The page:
Ryan Skyles, of the Eugene Police Crime Analysis Unit noted, “There has been significant visibility and discussion, even nationwide, of the CAHOOTS program in recent months, highlighting the important role this program has in our community by offering critical crisis intervention services. CAHOOTS is a valued partner within the city of Eugene and provides a needed service within the community.”

    Social work joins law enforcement

    In 2016, researchers put forward the following argument:

    We therefore, argue that if social workers (with specialized knowledge in non-criminal interventions areas such as mental health) partner with police officers, will be able to help reduce the high incidences of fatalities that occur due to the poor interventions strategies usually adopted by police.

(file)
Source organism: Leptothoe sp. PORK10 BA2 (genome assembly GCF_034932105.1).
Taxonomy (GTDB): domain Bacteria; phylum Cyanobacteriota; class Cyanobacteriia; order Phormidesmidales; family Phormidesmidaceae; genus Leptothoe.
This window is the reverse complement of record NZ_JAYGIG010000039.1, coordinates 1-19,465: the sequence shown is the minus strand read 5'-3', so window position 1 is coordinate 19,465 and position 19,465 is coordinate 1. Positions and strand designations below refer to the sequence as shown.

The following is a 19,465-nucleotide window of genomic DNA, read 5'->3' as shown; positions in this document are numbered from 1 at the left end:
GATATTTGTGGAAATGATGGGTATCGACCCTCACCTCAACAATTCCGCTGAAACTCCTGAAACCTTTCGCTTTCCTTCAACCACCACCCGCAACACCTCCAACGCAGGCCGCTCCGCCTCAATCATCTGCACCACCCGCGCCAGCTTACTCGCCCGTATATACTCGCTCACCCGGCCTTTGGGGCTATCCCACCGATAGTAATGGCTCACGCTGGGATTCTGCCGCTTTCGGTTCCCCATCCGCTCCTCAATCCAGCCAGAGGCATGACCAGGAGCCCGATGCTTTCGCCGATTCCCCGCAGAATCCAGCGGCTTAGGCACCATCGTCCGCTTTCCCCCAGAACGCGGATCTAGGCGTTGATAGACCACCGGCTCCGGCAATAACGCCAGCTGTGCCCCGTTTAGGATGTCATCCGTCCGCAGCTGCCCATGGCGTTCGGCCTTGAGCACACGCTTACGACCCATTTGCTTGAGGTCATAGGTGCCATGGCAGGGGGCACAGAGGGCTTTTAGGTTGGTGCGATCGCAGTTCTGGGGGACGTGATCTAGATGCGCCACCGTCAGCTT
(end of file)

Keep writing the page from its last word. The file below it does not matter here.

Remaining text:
In all crisis intervention programs, the mental health professionals have completed graduate school and are licensed to work as social workers, nurses, counselors, etc. Crisis intervention training programs are specialized programs that these professionals generally complete, in addition to their general training and licensing requirements. Crisis workers need to have a genuine passion for mental health and the capacity to carry the workload that comes with being in the field under high stress situations.

    Further to traditional post-graduate studies, mental health professionals have additional law enforcement training. Crisis workers typically train alongside police officers in the classroom and in training scenarios.  These scenarios prepare the crisis worker for situations that may present themselves in real life, and highlight the responsibilities of their role in the agency.  Training sessions cover a variety of areas including de-escalation training, working with the homeless, and responding to the elderly.